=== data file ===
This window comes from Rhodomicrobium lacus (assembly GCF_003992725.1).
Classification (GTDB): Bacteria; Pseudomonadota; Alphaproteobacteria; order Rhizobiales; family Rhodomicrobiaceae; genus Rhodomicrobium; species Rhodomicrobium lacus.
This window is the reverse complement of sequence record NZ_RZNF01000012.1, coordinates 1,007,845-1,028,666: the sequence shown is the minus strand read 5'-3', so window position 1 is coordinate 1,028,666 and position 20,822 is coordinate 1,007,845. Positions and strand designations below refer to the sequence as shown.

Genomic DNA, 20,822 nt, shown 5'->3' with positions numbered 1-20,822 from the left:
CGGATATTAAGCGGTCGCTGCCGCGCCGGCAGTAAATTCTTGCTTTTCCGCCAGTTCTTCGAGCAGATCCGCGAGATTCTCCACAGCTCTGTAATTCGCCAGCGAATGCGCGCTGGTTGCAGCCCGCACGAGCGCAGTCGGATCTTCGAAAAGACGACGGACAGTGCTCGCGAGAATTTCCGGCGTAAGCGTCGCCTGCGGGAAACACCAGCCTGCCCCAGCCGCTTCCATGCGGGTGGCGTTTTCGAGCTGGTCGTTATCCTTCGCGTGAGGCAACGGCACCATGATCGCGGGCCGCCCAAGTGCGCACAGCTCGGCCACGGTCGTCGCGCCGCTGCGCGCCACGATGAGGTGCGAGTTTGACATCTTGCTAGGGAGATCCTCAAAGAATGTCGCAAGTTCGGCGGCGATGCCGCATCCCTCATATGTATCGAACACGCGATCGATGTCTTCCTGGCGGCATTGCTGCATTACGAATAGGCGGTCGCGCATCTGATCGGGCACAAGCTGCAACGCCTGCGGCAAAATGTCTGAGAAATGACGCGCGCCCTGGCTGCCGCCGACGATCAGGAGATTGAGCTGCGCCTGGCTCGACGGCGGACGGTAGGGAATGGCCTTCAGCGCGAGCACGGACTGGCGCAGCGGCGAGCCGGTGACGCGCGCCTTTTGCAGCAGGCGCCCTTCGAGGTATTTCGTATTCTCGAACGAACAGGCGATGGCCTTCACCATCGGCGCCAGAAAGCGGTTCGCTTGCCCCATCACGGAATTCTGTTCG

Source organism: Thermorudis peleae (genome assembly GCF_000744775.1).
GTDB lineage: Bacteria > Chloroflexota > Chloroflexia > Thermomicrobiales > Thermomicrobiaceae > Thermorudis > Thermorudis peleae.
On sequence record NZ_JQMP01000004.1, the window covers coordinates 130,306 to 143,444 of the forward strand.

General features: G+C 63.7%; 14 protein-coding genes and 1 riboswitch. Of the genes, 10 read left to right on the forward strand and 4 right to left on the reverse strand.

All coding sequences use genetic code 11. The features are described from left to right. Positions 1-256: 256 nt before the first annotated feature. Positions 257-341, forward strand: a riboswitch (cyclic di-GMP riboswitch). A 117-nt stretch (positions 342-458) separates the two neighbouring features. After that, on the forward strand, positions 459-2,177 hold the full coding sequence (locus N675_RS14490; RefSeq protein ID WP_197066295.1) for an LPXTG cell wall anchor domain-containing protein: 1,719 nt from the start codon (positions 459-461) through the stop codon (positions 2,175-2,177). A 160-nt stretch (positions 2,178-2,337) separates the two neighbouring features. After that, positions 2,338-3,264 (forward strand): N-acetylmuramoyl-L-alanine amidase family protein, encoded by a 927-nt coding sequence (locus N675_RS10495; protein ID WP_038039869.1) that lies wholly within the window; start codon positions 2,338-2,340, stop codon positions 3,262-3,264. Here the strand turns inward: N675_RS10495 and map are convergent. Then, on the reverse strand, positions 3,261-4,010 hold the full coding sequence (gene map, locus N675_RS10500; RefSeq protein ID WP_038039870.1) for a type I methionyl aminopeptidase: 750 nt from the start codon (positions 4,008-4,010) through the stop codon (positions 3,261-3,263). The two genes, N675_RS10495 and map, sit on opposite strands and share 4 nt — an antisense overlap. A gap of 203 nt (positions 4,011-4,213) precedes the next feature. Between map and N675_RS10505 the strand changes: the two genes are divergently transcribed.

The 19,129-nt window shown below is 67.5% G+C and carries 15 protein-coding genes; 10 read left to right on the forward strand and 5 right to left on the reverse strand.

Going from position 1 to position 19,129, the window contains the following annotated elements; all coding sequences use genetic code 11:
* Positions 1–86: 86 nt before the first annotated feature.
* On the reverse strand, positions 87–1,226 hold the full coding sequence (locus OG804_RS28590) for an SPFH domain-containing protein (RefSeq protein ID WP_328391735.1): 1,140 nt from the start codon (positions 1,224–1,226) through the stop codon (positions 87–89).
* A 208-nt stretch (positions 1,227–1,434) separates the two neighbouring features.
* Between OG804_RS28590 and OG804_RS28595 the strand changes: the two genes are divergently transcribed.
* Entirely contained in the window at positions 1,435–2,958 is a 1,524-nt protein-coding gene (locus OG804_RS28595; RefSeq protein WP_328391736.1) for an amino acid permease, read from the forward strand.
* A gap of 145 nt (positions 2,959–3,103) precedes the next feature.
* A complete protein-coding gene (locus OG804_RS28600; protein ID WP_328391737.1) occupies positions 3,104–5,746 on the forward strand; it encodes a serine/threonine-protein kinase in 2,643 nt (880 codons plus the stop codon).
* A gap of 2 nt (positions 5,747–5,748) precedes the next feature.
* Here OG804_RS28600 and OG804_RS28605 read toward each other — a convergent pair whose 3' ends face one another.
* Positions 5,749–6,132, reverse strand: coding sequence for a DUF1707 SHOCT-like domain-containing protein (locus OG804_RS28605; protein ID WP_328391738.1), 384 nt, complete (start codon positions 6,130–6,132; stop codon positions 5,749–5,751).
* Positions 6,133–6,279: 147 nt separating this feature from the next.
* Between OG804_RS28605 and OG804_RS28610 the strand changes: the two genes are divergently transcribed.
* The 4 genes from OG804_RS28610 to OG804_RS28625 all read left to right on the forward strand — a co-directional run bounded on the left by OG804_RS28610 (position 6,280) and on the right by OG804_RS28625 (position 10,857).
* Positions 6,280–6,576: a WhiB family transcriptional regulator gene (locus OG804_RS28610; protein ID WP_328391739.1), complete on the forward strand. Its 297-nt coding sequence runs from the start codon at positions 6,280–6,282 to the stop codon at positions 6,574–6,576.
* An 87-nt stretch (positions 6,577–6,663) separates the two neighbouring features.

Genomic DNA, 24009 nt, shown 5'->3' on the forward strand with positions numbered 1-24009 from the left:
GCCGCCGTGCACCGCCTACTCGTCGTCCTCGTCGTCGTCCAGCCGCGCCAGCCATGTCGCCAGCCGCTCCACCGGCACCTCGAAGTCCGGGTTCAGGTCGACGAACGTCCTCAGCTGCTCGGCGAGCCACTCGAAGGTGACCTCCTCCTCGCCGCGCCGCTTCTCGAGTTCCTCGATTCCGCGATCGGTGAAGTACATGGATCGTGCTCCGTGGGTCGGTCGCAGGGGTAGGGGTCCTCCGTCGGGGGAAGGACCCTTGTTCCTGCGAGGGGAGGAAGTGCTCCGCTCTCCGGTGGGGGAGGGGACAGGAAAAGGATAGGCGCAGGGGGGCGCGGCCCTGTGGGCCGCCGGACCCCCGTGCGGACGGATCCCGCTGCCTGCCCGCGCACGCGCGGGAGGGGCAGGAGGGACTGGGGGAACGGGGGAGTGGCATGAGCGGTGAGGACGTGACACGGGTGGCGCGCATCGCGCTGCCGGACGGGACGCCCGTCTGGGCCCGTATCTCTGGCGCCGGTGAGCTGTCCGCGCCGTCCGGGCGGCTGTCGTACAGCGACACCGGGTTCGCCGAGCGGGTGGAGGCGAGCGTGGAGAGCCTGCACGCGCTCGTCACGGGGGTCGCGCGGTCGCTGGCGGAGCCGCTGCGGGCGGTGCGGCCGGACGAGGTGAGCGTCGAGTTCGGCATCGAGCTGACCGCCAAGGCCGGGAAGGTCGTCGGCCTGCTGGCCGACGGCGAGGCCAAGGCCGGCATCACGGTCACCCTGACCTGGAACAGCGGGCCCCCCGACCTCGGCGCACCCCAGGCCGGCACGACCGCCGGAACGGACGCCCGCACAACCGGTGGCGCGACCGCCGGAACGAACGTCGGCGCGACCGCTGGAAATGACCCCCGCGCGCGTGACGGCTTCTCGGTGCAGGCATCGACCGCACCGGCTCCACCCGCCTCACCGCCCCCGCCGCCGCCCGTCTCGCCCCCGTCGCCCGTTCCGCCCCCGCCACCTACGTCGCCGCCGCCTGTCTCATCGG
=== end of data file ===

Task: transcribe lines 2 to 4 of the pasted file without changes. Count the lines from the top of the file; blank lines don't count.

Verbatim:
Classification (GTDB): Bacteria; Pseudomonadota; Alphaproteobacteria; order Rhizobiales; family Rhodomicrobiaceae; genus Rhodomicrobium; species Rhodomicrobium lacus.
This window is the reverse complement of sequence record NZ_RZNF01000012.1, coordinates 1,007,845-1,028,666: the sequence shown is the minus strand read 5'-3', so window position 1 is coordinate 1,028,666 and position 20,822 is coordinate 1,007,845. Positions and strand designations below refer to the sequence as shown.

Genomic DNA, 20,822 nt, shown 5'->3' with positions numbered 1-20,822 from the left: